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Attic Insulation – Rafters or Attic Floor?

Ask Eco Ed Schwartz | Posted in Energy Efficiency and Durability on

On new construction, in Northern NJ, Spray Foam companies are huge advocates of insulating at the rafters. I am an advocate of spray foam, but my experience tells me that unless there is much ductwork in the attic, the attic plane is very complex, or there is a very low ceiling height, I would rather seal and insulate any ductwork properly, and insulate at the attic floor, to keep the overall conditioned space to a minimum.

Thoughts?

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Replies

  1. GBA Editor
    Martin Holladay | | #1

    Eco Ed,
    Since your first name is "Eco," how about moving the ducts into the conditioned envelope of the home?

  2. Expert Member
    Michael Maines | | #2

    Eco Ed,

    Why does your experience tell you that it's better to insulate the attic floor?

    It may cost a little more to insulate the roof plane, but once insulated you're essentially paying nothing extra to heat that space. It's usually much easier to get a good thermal envelope at the roof plane than at the attic floor.

  3. Jody Keppers | | #3

    I agree that simplicity is best - seal at the ceiling plane, pile insulation above that, and avoid attic ductwork if at all possible. Simpler solutions are more likely to be implemented correctly.
    The big question about sealing attic ductwork is, do you have a level of quality control that ensures it is completely sealed? And can you maintain full R-value above it?

  4. Ask Eco Ed Schwartz | | #4

    we are planning to do duct-blaster testing to confirm how tightly the ducts are sealed. And in response to Micheal Maines, by minimizing the volume of conditioned space, this would inherently keep the heating/cooling load down. Especially in a high hipped roof, which adds almost 1/3 to the overall conditioned space of the homes.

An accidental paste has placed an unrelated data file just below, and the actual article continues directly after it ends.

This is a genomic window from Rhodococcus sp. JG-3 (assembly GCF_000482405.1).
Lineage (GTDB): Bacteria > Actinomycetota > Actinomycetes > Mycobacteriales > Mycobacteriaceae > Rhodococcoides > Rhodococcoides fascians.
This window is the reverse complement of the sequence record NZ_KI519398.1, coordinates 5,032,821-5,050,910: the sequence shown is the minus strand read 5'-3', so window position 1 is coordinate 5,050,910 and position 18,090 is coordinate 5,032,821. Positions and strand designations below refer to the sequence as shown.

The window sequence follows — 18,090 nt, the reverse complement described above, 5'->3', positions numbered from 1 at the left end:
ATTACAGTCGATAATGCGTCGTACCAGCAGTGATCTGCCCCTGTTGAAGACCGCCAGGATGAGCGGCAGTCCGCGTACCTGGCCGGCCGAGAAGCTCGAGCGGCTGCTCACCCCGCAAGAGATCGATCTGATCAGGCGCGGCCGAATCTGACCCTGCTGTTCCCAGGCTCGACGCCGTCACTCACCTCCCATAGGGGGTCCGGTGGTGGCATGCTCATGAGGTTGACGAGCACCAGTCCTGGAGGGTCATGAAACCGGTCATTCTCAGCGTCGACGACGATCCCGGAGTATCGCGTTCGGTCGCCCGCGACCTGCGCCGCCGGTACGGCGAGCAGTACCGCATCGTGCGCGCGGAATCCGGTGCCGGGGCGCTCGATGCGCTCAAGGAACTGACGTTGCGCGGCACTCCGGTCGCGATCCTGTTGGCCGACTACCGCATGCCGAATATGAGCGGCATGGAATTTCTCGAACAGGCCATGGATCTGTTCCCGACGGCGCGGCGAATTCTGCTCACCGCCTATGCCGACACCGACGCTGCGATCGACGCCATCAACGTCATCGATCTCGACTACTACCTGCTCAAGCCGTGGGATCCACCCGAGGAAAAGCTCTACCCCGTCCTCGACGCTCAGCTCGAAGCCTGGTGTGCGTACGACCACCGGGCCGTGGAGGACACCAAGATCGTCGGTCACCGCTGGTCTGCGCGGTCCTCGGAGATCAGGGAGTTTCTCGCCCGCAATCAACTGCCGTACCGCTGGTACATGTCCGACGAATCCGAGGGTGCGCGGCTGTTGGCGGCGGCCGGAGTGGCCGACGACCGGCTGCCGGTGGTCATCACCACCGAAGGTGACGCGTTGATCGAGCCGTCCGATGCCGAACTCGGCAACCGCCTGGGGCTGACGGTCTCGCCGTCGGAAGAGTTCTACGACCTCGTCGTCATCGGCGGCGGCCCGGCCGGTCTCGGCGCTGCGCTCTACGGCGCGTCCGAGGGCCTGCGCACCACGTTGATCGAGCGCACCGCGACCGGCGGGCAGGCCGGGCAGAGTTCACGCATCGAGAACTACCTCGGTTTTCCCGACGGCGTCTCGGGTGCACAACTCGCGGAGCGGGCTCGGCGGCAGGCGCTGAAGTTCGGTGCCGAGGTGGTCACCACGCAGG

5. James Morgan | | #5

    May be a quibble, but conditioned volume is not the significant metric. Heat transfer through the enclosure of a conditioned space is dependent not on the volume of the space but on the exposed surface area. A gable attic with a 10/12 pitch will have 50% more surface area than the flat ceiling below it, so in energy terms it's certainly not 'free space'. Hipped roofs improve the situation somewhat by presenting a slightly more efficient exterior form factor.

    The more contentious discussion is the R-value and airtightness of the enclosure. Flat ceiling insulation values of R-60 are relatively inexpensive and easy to achieve. Roof deck insulation not so much. I must assume that Michael's comment that "it's usually much easier to get a good thermal envelope at the roof plane than at the attic floor" is directed at airtightness rather R-value.

    The third major issue is the value of the attic space. If it absolutely HAS to contain both ductwork AND mechanicals, that is certainly going to weight the decision in the direction of roof plane insulation. If those concerns can be addressed in other ways, if the space is not to be inhabited, and if financial and environmental cost considerations are given any weight, ceiling level insulation seems generally the better choice.

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